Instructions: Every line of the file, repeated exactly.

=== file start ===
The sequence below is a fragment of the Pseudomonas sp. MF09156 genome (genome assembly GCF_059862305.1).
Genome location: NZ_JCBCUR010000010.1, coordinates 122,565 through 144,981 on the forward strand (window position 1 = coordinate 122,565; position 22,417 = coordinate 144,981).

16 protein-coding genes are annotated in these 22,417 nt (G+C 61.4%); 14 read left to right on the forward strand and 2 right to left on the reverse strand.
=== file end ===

The sequence below is a fragment of the Pseudomonas sp. MF09156 genome (genome assembly GCF_059862305.1).
Genome location: NZ_JCBCUR010000010.1, coordinates 122,565 through 144,981 on the forward strand (window position 1 = coordinate 122,565; position 22,417 = coordinate 144,981).

16 protein-coding genes are annotated in these 22,417 nt (G+C 61.4%); 14 read left to right on the forward strand and 2 right to left on the reverse strand.